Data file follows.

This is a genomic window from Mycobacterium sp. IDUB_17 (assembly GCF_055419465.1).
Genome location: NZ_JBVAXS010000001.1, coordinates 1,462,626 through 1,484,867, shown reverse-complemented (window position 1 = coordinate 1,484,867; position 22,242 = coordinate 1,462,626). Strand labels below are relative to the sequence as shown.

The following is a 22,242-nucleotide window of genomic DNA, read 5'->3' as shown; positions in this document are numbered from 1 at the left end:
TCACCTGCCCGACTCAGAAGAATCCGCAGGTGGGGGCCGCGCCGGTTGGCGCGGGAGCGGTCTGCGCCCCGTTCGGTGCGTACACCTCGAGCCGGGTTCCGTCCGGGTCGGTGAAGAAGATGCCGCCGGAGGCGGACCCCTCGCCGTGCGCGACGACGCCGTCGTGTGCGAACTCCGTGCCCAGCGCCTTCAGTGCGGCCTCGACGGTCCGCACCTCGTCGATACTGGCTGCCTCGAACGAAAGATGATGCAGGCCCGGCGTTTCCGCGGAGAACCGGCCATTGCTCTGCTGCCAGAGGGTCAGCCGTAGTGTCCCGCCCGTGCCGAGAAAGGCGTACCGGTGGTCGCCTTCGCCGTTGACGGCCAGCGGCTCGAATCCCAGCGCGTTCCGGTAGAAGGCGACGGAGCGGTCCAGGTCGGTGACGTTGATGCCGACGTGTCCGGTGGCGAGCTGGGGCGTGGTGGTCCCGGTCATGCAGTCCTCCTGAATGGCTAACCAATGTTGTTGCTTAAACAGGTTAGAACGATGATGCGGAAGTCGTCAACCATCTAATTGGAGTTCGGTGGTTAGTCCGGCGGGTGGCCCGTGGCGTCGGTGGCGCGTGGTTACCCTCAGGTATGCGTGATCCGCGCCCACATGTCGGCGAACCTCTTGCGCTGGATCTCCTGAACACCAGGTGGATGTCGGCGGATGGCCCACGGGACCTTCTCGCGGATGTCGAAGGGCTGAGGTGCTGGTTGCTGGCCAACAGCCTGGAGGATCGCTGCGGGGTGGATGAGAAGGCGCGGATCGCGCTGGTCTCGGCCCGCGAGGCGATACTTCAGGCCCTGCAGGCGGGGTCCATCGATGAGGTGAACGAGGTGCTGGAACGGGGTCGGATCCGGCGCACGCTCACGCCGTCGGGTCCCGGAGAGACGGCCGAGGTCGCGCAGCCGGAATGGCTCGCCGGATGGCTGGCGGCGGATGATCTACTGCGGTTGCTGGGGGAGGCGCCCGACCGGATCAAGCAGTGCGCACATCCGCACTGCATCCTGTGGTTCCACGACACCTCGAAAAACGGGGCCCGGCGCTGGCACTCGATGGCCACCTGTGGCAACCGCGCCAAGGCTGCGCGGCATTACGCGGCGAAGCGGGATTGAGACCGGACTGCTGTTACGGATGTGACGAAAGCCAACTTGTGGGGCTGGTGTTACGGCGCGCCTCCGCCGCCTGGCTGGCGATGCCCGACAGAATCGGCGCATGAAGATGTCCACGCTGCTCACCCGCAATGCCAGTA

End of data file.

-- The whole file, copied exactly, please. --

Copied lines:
This is a genomic window from Mycobacterium sp. IDUB_17 (assembly GCF_055419465.1).
Genome location: NZ_JBVAXS010000001.1, coordinates 1,462,626 through 1,484,867, shown reverse-complemented (window position 1 = coordinate 1,484,867; position 22,242 = coordinate 1,462,626). Strand labels below are relative to the sequence as shown.

The following is a 22,242-nucleotide window of genomic DNA, read 5'->3' as shown; positions in this document are numbered from 1 at the left end:
TCACCTGCCCGACTCAGAAGAATCCGCAGGTGGGGGCCGCGCCGGTTGGCGCGGGAGCGGTCTGCGCCCCGTTCGGTGCGTACACCTCGAGCCGGGTTCCGTCCGGGTCGGTGAAGAAGATGCCGCCGGAGGCGGACCCCTCGCCGTGCGCGACGACGCCGTCGTGTGCGAACTCCGTGCCCAGCGCCTTCAGTGCGGCCTCGACGGTCCGCACCTCGTCGATACTGGCTGCCTCGAACGAAAGATGATGCAGGCCCGGCGTTTCCGCGGAGAACCGGCCATTGCTCTGCTGCCAGAGGGTCAGCCGTAGTGTCCCGCCCGTGCCGAGAAAGGCGTACCGGTGGTCGCCTTCGCCGTTGACGGCCAGCGGCTCGAATCCCAGCGCGTTCCGGTAGAAGGCGACGGAGCGGTCCAGGTCGGTGACGTTGATGCCGACGTGTCCGGTGGCGAGCTGGGGCGTGGTGGTCCCGGTCATGCAGTCCTCCTGAATGGCTAACCAATGTTGTTGCTTAAACAGGTTAGAACGATGATGCGGAAGTCGTCAACCATCTAATTGGAGTTCGGTGGTTAGTCCGGCGGGTGGCCCGTGGCGTCGGTGGCGCGTGGTTACCCTCAGGTATGCGTGATCCGCGCCCACATGTCGGCGAACCTCTTGCGCTGGATCTCCTGAACACCAGGTGGATGTCGGCGGATGGCCCACGGGACCTTCTCGCGGATGTCGAAGGGCTGAGGTGCTGGTTGCTGGCCAACAGCCTGGAGGATCGCTGCGGGGTGGATGAGAAGGCGCGGATCGCGCTGGTCTCGGCCCGCGAGGCGATACTTCAGGCCCTGCAGGCGGGGTCCATCGATGAGGTGAACGAGGTGCTGGAACGGGGTCGGATCCGGCGCACGCTCACGCCGTCGGGTCCCGGAGAGACGGCCGAGGTCGCGCAGCCGGAATGGCTCGCCGGATGGCTGGCGGCGGATGATCTACTGCGGTTGCTGGGGGAGGCGCCCGACCGGATCAAGCAGTGCGCACATCCGCACTGCATCCTGTGGTTCCACGACACCTCGAAAAACGGGGCCCGGCGCTGGCACTCGATGGCCACCTGTGGCAACCGCGCCAAGGCTGCGCGGCATTACGCGGCGAAGCGGGATTGAGACCGGACTGCTGTTACGGATGTGACGAAAGCCAACTTGTGGGGCTGGTGTTACGGCGCGCCTCCGCCGCCTGGCTGGCGATGCCCGACAGAATCGGCGCATGAAGATGTCCACGCTGCTCACCCGCAATGCCAGTA